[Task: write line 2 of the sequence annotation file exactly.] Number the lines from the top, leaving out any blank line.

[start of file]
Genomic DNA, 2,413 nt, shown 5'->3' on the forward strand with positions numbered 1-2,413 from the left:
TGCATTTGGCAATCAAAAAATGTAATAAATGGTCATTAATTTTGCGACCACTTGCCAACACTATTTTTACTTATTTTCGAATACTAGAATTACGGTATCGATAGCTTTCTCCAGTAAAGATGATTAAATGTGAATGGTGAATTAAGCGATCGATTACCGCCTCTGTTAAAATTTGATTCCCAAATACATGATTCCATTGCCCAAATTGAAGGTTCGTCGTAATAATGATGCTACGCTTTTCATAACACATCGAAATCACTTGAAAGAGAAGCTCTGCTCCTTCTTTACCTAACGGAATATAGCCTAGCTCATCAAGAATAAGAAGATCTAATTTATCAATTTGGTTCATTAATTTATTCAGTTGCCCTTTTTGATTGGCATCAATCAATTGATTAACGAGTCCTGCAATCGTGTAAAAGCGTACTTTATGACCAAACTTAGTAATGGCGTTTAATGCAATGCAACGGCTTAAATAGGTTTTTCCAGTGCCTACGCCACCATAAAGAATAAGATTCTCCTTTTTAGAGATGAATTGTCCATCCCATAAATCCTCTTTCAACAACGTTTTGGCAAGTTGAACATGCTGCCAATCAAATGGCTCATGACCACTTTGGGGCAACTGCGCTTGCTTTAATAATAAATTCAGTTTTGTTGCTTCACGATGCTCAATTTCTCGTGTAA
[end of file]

TGCATTTGGCAATCAAAAAATGTAATAAATGGTCATTAATTTTGCGACCACTTGCCAACACTATTTTTACTTATTTTCGAATACTAGAATTACGGTATCGATAGCTTTCTCCAGTAAAGATGATTAAATGTGAATGGTGAATTAAGCGATCGATTACCGCCTCTGTTAAAATTTGATTCCCAAATACATGATTCCATTGCCCAAATTGAAGGTTCGTCGTAATAATGATGCTACGCTTTTCATAACACATCGAAATCACTTGAAAGAGAAGCTCTGCTCCTTCTTTACCTAACGGAATATAGCCTAGCTCATCAAGAATAAGAAGATCTAATTTATCAATTTGGTTCATTAATTTATTCAGTTGCCCTTTTTGATTGGCATCAATCAATTGATTAACGAGTCCTGCAATCGTGTAAAAGCGTACTTTATGACCAAACTTAGTAATGGCGTTTAATGCAATGCAACGGCTTAAATAGGTTTTTCCAGTGCCTACGCCACCATAAAGAATAAGATTCTCCTTTTTAGAGATGAATTGTCCATCCCATAAATCCTCTTTCAACAACGTTTTGGCAAGTTGAACATGCTGCCAATCAAATGGCTCATGACCACTTTGGGGCAACTGCGCTTGCTTTAATAATAAATTCAGTTTTGTTGCTTCACGATGCTCAATTTCTCGTGTAA